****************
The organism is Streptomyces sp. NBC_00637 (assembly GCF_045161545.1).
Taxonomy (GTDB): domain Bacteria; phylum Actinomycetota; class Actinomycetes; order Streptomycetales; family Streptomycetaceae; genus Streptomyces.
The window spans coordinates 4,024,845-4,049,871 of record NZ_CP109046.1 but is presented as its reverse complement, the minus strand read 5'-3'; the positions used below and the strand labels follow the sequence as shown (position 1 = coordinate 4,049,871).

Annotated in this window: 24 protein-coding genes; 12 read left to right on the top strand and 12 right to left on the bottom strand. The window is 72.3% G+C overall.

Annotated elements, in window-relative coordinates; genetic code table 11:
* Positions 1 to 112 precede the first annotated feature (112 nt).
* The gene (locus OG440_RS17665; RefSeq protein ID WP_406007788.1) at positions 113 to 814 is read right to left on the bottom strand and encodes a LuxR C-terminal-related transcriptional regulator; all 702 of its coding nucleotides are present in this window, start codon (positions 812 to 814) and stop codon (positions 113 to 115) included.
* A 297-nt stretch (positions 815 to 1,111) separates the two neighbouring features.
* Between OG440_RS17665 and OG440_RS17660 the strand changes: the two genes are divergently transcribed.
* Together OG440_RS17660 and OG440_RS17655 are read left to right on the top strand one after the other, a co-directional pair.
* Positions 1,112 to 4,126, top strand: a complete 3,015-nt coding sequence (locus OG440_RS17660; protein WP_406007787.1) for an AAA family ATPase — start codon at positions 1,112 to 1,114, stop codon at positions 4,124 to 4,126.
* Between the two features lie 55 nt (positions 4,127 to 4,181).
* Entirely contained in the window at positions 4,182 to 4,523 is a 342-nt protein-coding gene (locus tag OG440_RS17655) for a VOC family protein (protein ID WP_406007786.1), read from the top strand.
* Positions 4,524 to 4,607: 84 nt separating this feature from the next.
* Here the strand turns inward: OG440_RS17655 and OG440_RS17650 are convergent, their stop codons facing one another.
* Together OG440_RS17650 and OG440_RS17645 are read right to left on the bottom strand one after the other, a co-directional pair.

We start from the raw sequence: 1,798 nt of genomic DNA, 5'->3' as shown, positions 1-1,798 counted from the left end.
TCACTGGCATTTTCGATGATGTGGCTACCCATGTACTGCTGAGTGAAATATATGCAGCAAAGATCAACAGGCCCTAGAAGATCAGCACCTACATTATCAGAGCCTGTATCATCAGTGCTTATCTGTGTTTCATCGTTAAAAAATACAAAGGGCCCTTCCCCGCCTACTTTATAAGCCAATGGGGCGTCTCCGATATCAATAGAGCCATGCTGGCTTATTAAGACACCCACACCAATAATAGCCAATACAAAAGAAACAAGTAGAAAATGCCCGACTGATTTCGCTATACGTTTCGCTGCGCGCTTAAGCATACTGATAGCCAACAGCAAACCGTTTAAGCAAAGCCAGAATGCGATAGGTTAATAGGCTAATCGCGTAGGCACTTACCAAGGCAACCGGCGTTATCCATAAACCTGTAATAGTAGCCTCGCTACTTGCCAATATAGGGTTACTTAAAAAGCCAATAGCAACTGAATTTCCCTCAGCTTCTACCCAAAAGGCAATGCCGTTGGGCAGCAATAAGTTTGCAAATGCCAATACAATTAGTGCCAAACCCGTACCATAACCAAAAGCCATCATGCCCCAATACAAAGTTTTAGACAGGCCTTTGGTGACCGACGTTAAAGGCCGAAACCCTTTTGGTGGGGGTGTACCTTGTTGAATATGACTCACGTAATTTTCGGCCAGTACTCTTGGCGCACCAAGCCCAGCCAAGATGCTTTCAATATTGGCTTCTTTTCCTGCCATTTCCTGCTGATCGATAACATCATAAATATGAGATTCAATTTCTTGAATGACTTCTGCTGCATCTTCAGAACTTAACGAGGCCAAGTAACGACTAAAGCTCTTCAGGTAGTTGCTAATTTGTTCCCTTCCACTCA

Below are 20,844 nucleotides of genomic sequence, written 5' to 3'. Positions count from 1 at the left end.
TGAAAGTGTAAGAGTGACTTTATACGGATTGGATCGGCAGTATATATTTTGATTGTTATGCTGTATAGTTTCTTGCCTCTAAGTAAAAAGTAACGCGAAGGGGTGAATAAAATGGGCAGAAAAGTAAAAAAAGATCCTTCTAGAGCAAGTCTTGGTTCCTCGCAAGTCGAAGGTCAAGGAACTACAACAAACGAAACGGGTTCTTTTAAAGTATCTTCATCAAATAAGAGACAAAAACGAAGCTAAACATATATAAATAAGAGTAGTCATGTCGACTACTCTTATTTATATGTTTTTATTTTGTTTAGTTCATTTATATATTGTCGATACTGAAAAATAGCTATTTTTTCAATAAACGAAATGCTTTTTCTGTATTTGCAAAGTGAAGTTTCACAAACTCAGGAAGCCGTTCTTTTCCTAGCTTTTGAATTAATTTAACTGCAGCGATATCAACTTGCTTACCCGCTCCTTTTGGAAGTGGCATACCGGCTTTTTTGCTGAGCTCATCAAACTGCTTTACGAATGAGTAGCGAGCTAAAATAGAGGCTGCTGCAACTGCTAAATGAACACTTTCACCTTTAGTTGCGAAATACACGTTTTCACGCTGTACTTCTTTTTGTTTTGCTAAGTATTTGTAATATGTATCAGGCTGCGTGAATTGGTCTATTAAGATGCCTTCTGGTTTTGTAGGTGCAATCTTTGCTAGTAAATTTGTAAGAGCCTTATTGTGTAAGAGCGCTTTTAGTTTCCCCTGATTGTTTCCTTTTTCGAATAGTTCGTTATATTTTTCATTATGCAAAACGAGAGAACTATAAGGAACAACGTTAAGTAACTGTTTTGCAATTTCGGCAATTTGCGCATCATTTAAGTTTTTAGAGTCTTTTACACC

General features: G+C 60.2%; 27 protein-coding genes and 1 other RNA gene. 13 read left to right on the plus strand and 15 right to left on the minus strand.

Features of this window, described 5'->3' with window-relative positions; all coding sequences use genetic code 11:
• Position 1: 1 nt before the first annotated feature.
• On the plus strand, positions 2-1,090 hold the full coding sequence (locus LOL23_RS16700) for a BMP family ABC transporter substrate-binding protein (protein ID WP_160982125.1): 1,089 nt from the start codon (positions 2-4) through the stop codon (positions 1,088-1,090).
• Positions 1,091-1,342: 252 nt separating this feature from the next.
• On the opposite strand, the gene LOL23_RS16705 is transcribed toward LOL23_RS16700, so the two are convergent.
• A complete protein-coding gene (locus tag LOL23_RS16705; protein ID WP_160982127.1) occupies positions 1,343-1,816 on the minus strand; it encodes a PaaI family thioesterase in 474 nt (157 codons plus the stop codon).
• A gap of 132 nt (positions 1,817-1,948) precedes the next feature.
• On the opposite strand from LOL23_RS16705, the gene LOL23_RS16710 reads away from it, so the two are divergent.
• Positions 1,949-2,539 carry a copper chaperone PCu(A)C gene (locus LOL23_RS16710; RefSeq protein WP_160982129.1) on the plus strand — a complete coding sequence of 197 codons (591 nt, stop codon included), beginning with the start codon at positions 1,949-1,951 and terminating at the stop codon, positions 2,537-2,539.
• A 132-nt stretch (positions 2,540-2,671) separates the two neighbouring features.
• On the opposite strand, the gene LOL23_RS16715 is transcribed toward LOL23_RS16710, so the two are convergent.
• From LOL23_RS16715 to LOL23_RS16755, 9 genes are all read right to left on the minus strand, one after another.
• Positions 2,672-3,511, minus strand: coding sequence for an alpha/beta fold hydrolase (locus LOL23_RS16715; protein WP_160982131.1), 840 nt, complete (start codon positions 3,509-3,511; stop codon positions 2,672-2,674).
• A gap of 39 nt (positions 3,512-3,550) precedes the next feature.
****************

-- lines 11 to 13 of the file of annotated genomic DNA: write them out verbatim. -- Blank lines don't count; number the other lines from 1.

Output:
* Positions 1,112 to 4,126, top strand: a complete 3,015-nt coding sequence (locus OG440_RS17660; protein WP_406007787.1) for an AAA family ATPase — start codon at positions 1,112 to 1,114, stop codon at positions 4,124 to 4,126.
* Between the two features lie 55 nt (positions 4,127 to 4,181).
* Entirely contained in the window at positions 4,182 to 4,523 is a 342-nt protein-coding gene (locus tag OG440_RS17655) for a VOC family protein (protein ID WP_406007786.1), read from the top strand.